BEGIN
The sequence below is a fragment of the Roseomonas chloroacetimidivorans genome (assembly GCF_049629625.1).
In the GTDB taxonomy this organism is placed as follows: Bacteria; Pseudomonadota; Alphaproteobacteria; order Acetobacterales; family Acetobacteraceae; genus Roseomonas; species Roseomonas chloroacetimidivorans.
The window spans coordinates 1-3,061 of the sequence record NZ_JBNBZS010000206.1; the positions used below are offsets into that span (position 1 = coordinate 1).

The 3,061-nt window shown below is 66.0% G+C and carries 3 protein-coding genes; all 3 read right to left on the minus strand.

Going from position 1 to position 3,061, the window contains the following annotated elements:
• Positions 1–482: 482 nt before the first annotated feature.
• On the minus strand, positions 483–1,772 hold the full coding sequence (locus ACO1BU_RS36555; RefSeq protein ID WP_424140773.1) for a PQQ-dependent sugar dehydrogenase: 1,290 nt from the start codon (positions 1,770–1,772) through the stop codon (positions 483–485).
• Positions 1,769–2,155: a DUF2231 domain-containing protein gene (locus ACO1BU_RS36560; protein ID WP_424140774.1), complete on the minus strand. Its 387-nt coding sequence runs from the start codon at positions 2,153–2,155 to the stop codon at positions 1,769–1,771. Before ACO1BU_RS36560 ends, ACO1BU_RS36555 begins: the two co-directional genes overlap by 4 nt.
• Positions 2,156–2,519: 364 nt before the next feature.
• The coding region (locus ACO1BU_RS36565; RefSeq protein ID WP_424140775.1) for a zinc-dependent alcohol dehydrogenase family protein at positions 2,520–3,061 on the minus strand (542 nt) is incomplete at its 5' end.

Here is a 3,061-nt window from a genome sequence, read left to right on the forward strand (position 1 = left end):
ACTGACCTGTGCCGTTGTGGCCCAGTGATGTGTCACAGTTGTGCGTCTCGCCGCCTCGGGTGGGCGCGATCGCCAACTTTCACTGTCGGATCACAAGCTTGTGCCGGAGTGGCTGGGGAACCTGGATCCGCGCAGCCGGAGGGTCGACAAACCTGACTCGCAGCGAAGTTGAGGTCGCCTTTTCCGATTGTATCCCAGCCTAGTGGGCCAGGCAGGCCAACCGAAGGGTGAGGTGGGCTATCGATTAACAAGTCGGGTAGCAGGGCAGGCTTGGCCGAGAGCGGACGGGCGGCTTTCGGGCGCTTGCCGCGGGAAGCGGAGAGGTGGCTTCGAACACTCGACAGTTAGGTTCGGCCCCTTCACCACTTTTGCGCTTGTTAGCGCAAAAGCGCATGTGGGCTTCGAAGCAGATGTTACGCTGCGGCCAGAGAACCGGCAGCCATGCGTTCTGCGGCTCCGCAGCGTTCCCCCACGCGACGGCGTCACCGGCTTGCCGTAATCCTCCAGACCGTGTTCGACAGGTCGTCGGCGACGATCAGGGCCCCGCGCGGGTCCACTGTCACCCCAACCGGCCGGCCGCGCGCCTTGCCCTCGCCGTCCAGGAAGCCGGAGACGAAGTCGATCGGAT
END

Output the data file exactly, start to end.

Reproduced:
The sequence below is a fragment of the Roseomonas chloroacetimidivorans genome (assembly GCF_049629625.1).
In the GTDB taxonomy this organism is placed as follows: Bacteria; Pseudomonadota; Alphaproteobacteria; order Acetobacterales; family Acetobacteraceae; genus Roseomonas; species Roseomonas chloroacetimidivorans.
The window spans coordinates 1-3,061 of the sequence record NZ_JBNBZS010000206.1; the positions used below are offsets into that span (position 1 = coordinate 1).

The 3,061-nt window shown below is 66.0% G+C and carries 3 protein-coding genes; all 3 read right to left on the minus strand.

Going from position 1 to position 3,061, the window contains the following annotated elements:
• Positions 1–482: 482 nt before the first annotated feature.
• On the minus strand, positions 483–1,772 hold the full coding sequence (locus ACO1BU_RS36555; RefSeq protein ID WP_424140773.1) for a PQQ-dependent sugar dehydrogenase: 1,290 nt from the start codon (positions 1,770–1,772) through the stop codon (positions 483–485).
• Positions 1,769–2,155: a DUF2231 domain-containing protein gene (locus ACO1BU_RS36560; protein ID WP_424140774.1), complete on the minus strand. Its 387-nt coding sequence runs from the start codon at positions 2,153–2,155 to the stop codon at positions 1,769–1,771. Before ACO1BU_RS36560 ends, ACO1BU_RS36555 begins: the two co-directional genes overlap by 4 nt.
• Positions 2,156–2,519: 364 nt before the next feature.
• The coding region (locus ACO1BU_RS36565; RefSeq protein ID WP_424140775.1) for a zinc-dependent alcohol dehydrogenase family protein at positions 2,520–3,061 on the minus strand (542 nt) is incomplete at its 5' end.

Here is a 3,061-nt window from a genome sequence, read left to right on the forward strand (position 1 = left end):
ACTGACCTGTGCCGTTGTGGCCCAGTGATGTGTCACAGTTGTGCGTCTCGCCGCCTCGGGTGGGCGCGATCGCCAACTTTCACTGTCGGATCACAAGCTTGTGCCGGAGTGGCTGGGGAACCTGGATCCGCGCAGCCGGAGGGTCGACAAACCTGACTCGCAGCGAAGTTGAGGTCGCCTTTTCCGATTGTATCCCAGCCTAGTGGGCCAGGCAGGCCAACCGAAGGGTGAGGTGGGCTATCGATTAACAAGTCGGGTAGCAGGGCAGGCTTGGCCGAGAGCGGACGGGCGGCTTTCGGGCGCTTGCCGCGGGAAGCGGAGAGGTGGCTTCGAACACTCGACAGTTAGGTTCGGCCCCTTCACCACTTTTGCGCTTGTTAGCGCAAAAGCGCATGTGGGCTTCGAAGCAGATGTTACGCTGCGGCCAGAGAACCGGCAGCCATGCGTTCTGCGGCTCCGCAGCGTTCCCCCACGCGACGGCGTCACCGGCTTGCCGTAATCCTCCAGACCGTGTTCGACAGGTCGTCGGCGACGATCAGGGCCCCGCGCGGGTCCACTGTCACCCCAACCGGCCGGCCGCGCGCCTTGCCCTCGCCGTCCAGGAAGCCGGAGACGAAGTCGATCGGAT